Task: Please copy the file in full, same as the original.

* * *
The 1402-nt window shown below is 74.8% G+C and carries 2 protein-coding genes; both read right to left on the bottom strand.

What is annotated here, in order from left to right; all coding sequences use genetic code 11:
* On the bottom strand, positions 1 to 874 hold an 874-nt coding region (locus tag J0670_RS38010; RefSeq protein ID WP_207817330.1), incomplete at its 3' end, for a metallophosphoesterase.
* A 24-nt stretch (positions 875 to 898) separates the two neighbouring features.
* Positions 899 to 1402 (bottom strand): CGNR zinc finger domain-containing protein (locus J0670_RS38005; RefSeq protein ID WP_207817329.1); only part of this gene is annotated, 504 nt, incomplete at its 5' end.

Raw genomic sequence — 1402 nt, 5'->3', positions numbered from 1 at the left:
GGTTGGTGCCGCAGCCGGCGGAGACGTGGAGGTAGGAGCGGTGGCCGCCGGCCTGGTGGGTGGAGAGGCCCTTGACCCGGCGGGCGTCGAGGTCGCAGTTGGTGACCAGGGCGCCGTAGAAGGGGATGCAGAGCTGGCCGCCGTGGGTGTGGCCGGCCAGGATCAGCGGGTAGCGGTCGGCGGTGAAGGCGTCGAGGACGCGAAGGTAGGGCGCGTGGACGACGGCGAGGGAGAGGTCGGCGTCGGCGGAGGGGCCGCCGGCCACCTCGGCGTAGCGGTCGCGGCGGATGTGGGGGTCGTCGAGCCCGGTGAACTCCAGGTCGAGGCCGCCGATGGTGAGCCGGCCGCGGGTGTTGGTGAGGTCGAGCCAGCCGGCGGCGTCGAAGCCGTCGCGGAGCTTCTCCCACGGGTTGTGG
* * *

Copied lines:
The 1402-nt window shown below is 74.8% G+C and carries 2 protein-coding genes; both read right to left on the bottom strand.

What is annotated here, in order from left to right; all coding sequences use genetic code 11:
* On the bottom strand, positions 1 to 874 hold an 874-nt coding region (locus tag J0670_RS38010; RefSeq protein ID WP_207817330.1), incomplete at its 3' end, for a metallophosphoesterase.
* A 24-nt stretch (positions 875 to 898) separates the two neighbouring features.
* Positions 899 to 1402 (bottom strand): CGNR zinc finger domain-containing protein (locus J0670_RS38005; RefSeq protein ID WP_207817329.1); only part of this gene is annotated, 504 nt, incomplete at its 5' end.

Raw genomic sequence — 1402 nt, 5'->3', positions numbered from 1 at the left:
GGTTGGTGCCGCAGCCGGCGGAGACGTGGAGGTAGGAGCGGTGGCCGCCGGCCTGGTGGGTGGAGAGGCCCTTGACCCGGCGGGCGTCGAGGTCGCAGTTGGTGACCAGGGCGCCGTAGAAGGGGATGCAGAGCTGGCCGCCGTGGGTGTGGCCGGCCAGGATCAGCGGGTAGCGGTCGGCGGTGAAGGCGTCGAGGACGCGAAGGTAGGGCGCGTGGACGACGGCGAGGGAGAGGTCGGCGTCGGCGGAGGGGCCGCCGGCCACCTCGGCGTAGCGGTCGCGGCGGATGTGGGGGTCGTCGAGCCCGGTGAACTCCAGGTCGAGGCCGCCGATGGTGAGCCGGCCGCGGGTGTTGGTGAGGTCGAGCCAGCCGGCGGCGTCGAAGCCGTCGCGGAGCTTCTCCCACGGGTTGTGG